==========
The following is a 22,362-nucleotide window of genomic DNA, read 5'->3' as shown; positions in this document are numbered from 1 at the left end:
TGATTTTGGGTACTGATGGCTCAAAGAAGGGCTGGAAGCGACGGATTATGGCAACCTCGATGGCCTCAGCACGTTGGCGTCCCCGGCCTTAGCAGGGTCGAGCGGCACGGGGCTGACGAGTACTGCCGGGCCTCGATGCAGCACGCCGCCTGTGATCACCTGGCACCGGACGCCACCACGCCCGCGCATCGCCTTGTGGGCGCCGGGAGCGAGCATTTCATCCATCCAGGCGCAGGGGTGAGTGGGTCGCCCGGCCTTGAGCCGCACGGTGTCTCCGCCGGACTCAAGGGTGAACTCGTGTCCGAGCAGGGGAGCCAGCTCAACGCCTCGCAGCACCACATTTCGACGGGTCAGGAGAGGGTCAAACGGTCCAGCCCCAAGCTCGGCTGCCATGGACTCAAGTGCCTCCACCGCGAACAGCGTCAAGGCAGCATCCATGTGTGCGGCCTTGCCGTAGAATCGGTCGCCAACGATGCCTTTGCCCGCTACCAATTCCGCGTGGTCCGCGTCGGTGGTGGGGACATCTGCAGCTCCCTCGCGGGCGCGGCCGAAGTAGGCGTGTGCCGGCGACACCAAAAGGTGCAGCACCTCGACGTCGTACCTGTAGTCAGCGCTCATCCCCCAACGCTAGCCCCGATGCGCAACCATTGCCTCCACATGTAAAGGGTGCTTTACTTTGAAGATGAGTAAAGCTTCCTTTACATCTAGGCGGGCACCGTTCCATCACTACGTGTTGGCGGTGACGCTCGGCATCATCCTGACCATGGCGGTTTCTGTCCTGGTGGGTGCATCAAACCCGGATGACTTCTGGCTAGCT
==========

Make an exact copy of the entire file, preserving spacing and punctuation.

The following is a 22,362-nucleotide window of genomic DNA, read 5'->3' as shown; positions in this document are numbered from 1 at the left end:
TGATTTTGGGTACTGATGGCTCAAAGAAGGGCTGGAAGCGACGGATTATGGCAACCTCGATGGCCTCAGCACGTTGGCGTCCCCGGCCTTAGCAGGGTCGAGCGGCACGGGGCTGACGAGTACTGCCGGGCCTCGATGCAGCACGCCGCCTGTGATCACCTGGCACCGGACGCCACCACGCCCGCGCATCGCCTTGTGGGCGCCGGGAGCGAGCATTTCATCCATCCAGGCGCAGGGGTGAGTGGGTCGCCCGGCCTTGAGCCGCACGGTGTCTCCGCCGGACTCAAGGGTGAACTCGTGTCCGAGCAGGGGAGCCAGCTCAACGCCTCGCAGCACCACATTTCGACGGGTCAGGAGAGGGTCAAACGGTCCAGCCCCAAGCTCGGCTGCCATGGACTCAAGTGCCTCCACCGCGAACAGCGTCAAGGCAGCATCCATGTGTGCGGCCTTGCCGTAGAATCGGTCGCCAACGATGCCTTTGCCCGCTACCAATTCCGCGTGGTCCGCGTCGGTGGTGGGGACATCTGCAGCTCCCTCGCGGGCGCGGCCGAAGTAGGCGTGTGCCGGCGACACCAAAAGGTGCAGCACCTCGACGTCGTACCTGTAGTCAGCGCTCATCCCCCAACGCTAGCCCCGATGCGCAACCATTGCCTCCACATGTAAAGGGTGCTTTACTTTGAAGATGAGTAAAGCTTCCTTTACATCTAGGCGGGCACCGTTCCATCACTACGTGTTGGCGGTGACGCTCGGCATCATCCTGACCATGGCGGTTTCTGTCCTGGTGGGTGCATCAAACCCGGATGACTTCTGGCTAGCT